Clearly, there are many advantages in having a tight seal around the boat that will prevent precipitation—in any form—from getting onto your boat during the winter months. I know we all have to work within the confines of a very real budget to even have a boat, but hopefully you can see my concerns about the “blue tarp” DIY boat wrap. Try to consider the big picture and not just the short-sighted quick savings.
But having said that, and encouraged you to budget for a professionally done shrink-wrap, allow me to give you a few pointers to hold those pros to a higher standard of protection for your boat. As you shop around for someone to wrap the boat, consider these issues and discuss them. A good wrapper will be taking all of these steps anyway, but talking about it upfront lets them know you are an informed consumer and are looking to protect your boat, not create more expenses in the spring
The first process of the wrap is to build a “spine” over the boat. This is the crucial structural piece of the process. You want to make sure there are enough vertical pieces to support the spine. Each vertical piece should have a “foot” on it; a horizontal piece that distributes the loads so it is not pushing into your deck and creating cracks. A good wrapper will put a pad under the foot to protect the gel-coat. Old pieces of carpeting turned upside down are very effective (see image below).
The spine should be high enough to create a steep pitch which will allow snow and ice to slide off. If you think you might be doing some work aboard over the winter, have the spine built high enough to allow headroom inside so you can move around easily. And, of course, a door will likely be necessary to gain access into the cover. Make sure it is put a place that allows you to safely rest a ladder nearby so you can climb in. It doesn’t do you much good if you only have a 6 foot ladder, but the door is up around 9 feet. Talk to the wrapper and tell them where you want a door.
For those of you with radar I can’t emphasize enough the importance of the spine being built OVER the dome or array (see image below). All too often I see wrappers using the radar on a hard-top as part of the spine. The problem with this is the stresses it creates on the radar. On open array, it forces the ends of the array down and allows the four bolts that hold the array to the pedestal to drive up into the array, often leading to crack if not a total failure of the array piece.This can happen before it even snow, just from the pressure created when the wrap is shrunk during installation. Tell the person doing the wrapping that you will be looking for this. Make sure all other antennas or sensors are lowered as far as possible and fall under the pitch of the spine. You do not want the loads of the wrap resting on any of these items.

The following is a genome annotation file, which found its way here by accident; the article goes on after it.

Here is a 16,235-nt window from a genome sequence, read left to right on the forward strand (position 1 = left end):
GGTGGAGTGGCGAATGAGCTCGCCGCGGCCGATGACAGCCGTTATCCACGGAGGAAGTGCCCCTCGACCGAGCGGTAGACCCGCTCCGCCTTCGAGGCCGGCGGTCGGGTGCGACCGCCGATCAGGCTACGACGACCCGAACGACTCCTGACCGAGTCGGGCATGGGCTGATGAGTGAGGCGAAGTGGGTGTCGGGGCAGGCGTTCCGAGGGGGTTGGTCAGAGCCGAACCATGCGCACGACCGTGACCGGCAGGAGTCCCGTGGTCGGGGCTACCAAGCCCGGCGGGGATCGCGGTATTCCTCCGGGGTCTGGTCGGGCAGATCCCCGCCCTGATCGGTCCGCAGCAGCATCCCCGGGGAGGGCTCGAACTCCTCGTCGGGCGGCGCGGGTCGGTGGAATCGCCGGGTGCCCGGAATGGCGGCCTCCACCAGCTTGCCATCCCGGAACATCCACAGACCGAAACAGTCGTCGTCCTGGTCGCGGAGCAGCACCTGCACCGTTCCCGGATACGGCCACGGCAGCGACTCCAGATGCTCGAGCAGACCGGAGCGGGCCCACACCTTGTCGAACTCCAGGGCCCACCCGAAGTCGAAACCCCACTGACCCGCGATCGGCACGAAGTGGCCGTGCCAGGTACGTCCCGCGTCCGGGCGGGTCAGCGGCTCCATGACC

The wrap itself comes in different colors. White is the most common, but year to year, distributors have different product on hand. One dis-function of a tight seal is condensation as the spring hits and you get temperature differences inside and outside the wrap. This condensation can quickly lead to mildew and mold on deck or below. There should be several vents located around the wrap to allow the air inside to circulate. I know some people have turned to clear wrap for security reasons, ie, it allows you to see under the wrap and make sure there have been no uninvited guests coming aboard. Just be careful because the clear wrap becomes a very effective greenhouse in the spring and quickly creates moisture inside during warm days and cool nights. If you go with clear wrap you want to be one of the first to unwrap in the spring. Otherwise, expect to do some serious mildew removal during commissioning.
Armed with these guidelines (and the accompanying pictures), hopefully you will see the value in a proper shrink-wrapping for your boat in the winter. And when you find someone to do the work, make sure they are doing it in a way that will assure protection of your deck and electronics.
Enjoy the winter. See you in the spring….